During this period in world history, the American Civil War has just recently ended, Chinese rebels struggle against British and French imperialists, Trade unions are eventually legalized in the United Kingdom, the telephone is invented, Britain and France take control of the Suez Canal, the Boer War begins in South Africa, Spain loses its overseas empire to the Americans, and the Boxer Rebellion attempts to expel foreigners in China.
It’s a busy time. And with Japan entering international waters after two hundred years of near-complete isolation, it would have been close to impossible to prevent the spread and discussion of new ideas.
Now, let’s be clear, the Meiji Restoration was not necessarily a good time for women – and the introduction of Western concepts did not change that. After all, universal suffrage for women did not appear in the United Kingdom until 1918 and for white women in the United States until 1920.
In Japan, the government had legislated a number of European-influenced laws to ensure men were always legally considered head-of-the-household. This included laws that jailed women for adultery but failed to even give men a slap on the wrist. Divorce, like in the West, was a source of shame. Furthermore, these strict gender-based rules not only limited the lives of men and men during the era, but some have lasted until this day, including the rules of succession for Japanese royalty.
That said, women in Japan were hardly passive in regards to gendered restrictions. Activists rose up, both out of an act of survival and as a means to establish a more equal society.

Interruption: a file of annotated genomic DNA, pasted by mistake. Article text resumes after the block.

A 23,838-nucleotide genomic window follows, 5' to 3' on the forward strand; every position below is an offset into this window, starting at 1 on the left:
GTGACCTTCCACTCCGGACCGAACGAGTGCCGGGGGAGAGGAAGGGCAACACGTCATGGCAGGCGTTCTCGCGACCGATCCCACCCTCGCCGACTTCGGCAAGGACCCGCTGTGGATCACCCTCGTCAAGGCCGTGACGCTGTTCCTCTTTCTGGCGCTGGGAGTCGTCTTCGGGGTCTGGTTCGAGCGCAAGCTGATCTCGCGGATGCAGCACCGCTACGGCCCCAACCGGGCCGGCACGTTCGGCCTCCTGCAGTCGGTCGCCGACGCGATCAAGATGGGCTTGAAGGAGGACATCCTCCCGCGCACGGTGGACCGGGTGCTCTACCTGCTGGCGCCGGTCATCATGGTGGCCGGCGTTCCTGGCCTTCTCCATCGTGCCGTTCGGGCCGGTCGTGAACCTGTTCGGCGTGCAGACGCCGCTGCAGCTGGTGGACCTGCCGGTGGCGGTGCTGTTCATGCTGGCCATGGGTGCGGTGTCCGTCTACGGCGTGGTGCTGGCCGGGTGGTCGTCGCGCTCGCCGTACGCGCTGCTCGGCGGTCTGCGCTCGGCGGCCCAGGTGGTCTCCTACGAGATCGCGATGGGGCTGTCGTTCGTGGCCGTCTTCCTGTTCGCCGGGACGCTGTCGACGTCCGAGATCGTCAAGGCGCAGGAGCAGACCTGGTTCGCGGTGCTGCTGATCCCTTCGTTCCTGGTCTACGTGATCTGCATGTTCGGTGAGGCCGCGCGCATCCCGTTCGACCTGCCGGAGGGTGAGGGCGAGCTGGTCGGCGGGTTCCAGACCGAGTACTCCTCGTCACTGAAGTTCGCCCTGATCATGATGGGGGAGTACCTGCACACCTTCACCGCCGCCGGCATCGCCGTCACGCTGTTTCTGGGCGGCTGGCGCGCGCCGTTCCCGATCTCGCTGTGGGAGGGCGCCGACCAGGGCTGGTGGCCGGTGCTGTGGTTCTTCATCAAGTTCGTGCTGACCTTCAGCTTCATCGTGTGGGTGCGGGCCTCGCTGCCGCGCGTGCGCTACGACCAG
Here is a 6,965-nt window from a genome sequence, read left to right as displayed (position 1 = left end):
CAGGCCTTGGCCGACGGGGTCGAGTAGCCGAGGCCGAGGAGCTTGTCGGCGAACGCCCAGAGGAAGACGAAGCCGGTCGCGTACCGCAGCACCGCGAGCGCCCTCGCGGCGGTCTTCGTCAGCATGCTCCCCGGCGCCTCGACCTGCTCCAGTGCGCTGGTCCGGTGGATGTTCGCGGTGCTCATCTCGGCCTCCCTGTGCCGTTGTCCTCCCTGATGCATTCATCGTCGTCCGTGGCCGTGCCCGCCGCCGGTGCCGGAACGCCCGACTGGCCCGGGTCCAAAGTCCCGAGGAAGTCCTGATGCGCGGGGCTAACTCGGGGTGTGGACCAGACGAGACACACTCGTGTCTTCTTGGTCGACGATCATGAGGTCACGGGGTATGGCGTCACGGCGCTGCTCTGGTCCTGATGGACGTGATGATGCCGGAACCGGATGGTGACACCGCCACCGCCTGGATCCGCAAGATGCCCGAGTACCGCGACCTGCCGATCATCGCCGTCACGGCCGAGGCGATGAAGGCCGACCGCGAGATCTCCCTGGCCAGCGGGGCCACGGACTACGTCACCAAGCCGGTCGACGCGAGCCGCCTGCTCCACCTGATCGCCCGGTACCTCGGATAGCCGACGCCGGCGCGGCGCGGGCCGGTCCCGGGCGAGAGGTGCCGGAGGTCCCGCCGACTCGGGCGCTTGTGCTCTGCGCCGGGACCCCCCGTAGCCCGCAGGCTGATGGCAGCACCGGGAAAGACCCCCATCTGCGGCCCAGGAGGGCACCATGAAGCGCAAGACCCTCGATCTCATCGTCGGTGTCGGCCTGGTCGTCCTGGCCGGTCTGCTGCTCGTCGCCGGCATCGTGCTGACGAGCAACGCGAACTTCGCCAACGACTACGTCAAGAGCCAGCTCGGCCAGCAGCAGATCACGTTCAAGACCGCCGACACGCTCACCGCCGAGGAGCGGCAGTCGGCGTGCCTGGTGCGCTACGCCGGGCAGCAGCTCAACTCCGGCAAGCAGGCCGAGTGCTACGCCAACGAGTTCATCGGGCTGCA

The Meji 6 Society and The Freedom and People’s Rights Movement both campaigned and discussed women’s rights. Out of the two, only the Freedom and People’s Rights Movement, beginning in 1880, actually allowed women, even lower-class women, into their ranks.
In terms of Japanese literature, one such movement was known as the Bluestockings.
Originating as a group of women and men in London in the 1770s, the Bluestocking movement began as an exchange of ideas about societal roles. Later evolutions of the group included women’s rights activists such as Mary Wollstonecraft and Catherine Talbot.
This academic group became an inspiration for a critical publication in Japanese history – Bluestocking (青鞜, Seito). A literary magazine established in 1911, women and men born during the late Meji Era began to promote and discuss equal rights for women. Founded by five women, Hiratsuka Raicho, Yoshiko Yasumochi, Kazuko Mozume, Teiko Kiuchi, and Hatsuko Nakano, the magazine published 52 issues and supported over 110 contributors over its 5-year run-time.